Illumina expression BeadArrays

Total RNA (200 ng) from the same FF tumours assessed in the DASL WG assay was used to generate cRNA, using the Illumina TotalPrep RNA amplification kit (Ambion). Reverse transcription with the T7 oligo (dT) primer was used to generate first strand cDNA, from which a second strand was produced using DNA polymerase. The RNA was subsequently degraded with RNase H and cleaned-up. In vitro transcription and biotin-labelled UTP were used to generate multiple copies of biotinylated cRNA, which was purified with a filter cartridge and quantified using a NanoDrop spectrophotometer.

The labelled cRNA target (1.5 μg) was hybridised to an array according to the Illumina HumanRef-6 BeadArray protocol. A maximum of 10 μl of cRNA was mixed with 20 μl of GEX-HYB hybridisation solution. The pre-heated 30 μl sample was dispensed into the large sample port of each array and incubated for 18 h at 58 °C at a rocker speed of five. The samples were hybridised to Illumina BeadArrays (Human Ref 6) and were washed according to the standard protocol and scanned with a BeadArray Reader (Illumina, San Diego, CA).

Analysis of gene expression data

Data from the Illumina microarray experiments were analysed using BeadStudio® software (Illumina, San Diego) and R (version 2.6.0) [13].

During this analysis, image files were loaded using the BeadArray package. The BASH algorithm was used to remove spatial artifacts [14]. The algorithm generates a grid of neighbours for each bead and identifies three types of defects: compact, diffuse (regions that contain more outliers than expected by chance), and extended. The average intensities of each probe were computed to summarise replicates and finally the data was quantile normalised.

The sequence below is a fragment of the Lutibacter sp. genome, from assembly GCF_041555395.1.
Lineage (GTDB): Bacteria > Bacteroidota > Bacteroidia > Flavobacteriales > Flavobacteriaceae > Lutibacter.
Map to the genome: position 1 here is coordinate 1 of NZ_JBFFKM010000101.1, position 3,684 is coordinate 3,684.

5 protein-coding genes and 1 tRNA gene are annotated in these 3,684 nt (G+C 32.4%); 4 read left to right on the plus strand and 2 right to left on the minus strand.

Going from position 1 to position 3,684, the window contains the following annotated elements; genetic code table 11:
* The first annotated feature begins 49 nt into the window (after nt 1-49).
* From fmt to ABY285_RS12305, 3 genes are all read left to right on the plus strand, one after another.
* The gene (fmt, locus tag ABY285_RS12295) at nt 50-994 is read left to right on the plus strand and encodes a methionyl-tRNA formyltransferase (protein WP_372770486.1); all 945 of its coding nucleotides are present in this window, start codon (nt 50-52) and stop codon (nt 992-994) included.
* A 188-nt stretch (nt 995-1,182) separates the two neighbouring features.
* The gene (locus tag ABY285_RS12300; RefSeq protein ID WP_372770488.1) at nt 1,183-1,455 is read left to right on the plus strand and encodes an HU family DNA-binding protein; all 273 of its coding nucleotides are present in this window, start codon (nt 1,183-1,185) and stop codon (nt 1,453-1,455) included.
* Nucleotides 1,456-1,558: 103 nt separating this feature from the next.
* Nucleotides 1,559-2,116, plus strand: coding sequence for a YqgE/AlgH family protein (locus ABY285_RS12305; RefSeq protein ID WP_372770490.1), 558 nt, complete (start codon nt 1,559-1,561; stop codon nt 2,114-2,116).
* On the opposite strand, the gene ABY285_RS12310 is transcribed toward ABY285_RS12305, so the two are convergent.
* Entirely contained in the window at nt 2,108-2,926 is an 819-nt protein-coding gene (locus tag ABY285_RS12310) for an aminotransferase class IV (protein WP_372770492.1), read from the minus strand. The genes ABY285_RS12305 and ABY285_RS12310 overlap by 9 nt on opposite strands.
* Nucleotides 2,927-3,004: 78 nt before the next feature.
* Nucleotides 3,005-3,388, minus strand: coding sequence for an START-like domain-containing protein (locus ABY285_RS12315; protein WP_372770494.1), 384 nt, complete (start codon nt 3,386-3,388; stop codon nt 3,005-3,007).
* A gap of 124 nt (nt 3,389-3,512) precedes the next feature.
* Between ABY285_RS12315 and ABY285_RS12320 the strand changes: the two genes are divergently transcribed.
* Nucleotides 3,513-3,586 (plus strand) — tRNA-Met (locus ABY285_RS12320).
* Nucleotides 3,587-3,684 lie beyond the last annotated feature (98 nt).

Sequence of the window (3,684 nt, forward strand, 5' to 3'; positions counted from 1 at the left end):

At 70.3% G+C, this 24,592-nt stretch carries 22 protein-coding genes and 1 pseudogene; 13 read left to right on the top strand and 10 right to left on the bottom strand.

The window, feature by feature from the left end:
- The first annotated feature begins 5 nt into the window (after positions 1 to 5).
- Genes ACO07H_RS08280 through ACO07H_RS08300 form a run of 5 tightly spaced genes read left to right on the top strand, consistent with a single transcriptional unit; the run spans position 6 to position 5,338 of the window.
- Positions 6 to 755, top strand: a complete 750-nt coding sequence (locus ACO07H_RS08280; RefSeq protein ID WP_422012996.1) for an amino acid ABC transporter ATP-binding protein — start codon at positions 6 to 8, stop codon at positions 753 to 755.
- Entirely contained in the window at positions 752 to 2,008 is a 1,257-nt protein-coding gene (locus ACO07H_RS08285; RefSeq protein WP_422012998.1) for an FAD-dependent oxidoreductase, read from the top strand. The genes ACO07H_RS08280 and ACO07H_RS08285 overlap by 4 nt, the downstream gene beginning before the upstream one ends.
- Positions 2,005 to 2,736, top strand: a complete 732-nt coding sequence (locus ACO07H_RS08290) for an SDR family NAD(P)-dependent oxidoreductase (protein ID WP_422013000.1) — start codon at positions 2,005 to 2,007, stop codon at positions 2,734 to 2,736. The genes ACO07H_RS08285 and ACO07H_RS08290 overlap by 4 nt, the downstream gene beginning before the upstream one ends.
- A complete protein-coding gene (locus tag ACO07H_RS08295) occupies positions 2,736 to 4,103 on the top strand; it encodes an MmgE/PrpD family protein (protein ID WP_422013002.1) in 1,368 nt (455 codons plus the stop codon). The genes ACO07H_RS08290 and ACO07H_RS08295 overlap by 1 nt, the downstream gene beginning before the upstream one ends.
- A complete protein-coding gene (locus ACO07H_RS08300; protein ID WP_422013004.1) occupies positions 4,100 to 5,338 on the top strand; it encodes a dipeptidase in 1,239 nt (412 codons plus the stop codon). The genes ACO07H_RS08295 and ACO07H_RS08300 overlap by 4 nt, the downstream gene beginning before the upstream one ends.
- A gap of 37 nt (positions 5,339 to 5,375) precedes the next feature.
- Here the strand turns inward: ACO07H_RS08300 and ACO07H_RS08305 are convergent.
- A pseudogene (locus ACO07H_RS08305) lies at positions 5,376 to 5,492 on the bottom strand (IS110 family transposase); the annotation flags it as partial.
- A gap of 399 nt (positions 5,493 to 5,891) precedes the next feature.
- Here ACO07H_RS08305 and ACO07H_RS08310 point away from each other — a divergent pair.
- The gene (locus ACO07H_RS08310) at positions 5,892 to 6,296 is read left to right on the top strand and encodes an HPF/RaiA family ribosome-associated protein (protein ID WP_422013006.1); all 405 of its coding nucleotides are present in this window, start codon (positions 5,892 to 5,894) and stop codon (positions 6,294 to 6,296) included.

Data for both experiments was combined to give a total of 24526 probes. Comparisons between FF (BeadArray) and FF (WG DASL) and between FF (WG DASL) and FFPE (WG DASL) were performed using identical probes with Student’s t-tests. For carrying out comparisons between frozen samples used in DASL and BeadArray, a linear model per probe was fitted to detect those showing substantial differences. All probes with a p-value smaller than 0.05 were selected for clustering analysis.

For comparisons between paraffin and frozen samples in the DASL WG assay, a similar linear model was fitted and the probes with p-value < 0.05 were selected.

Correlations between these types of samples were computed using all probes and this selection of good probes. The final subset of probes that were selected in the platform and the tissue comparisons were used as input for the final cluster analysis. The data is deposited in a public data repository.

Results

Samples and quality control

As part of this study, five matched FFPE and FF samples were profiled in multiple technical replicates using the DASL WG assay. The eight FF cancers were also profiled using Illumina BeadArray for inter-platform comparison, including five described above (Table 1). The size of the recovered RNA ranged between 100 and 200 base pairs in length. RPLP13 QRT-PCR provided a quality control measure and only samples with a cycle threshold (Ct) value of 22–26 were deemed suitable for further analysis.
Table 1

Correlation of gene expression between matched FFPE and FF samples pre- and post-gene selection using the DASL WG assay and Illumina BeadArray

 

Before gene selection

After gene selection

DASL WG FFPE vs. FF

r2

r2

 99037

0.83

0.96

 99085

0.86

0.97

 99025

0.86

0.98

 99028

0.85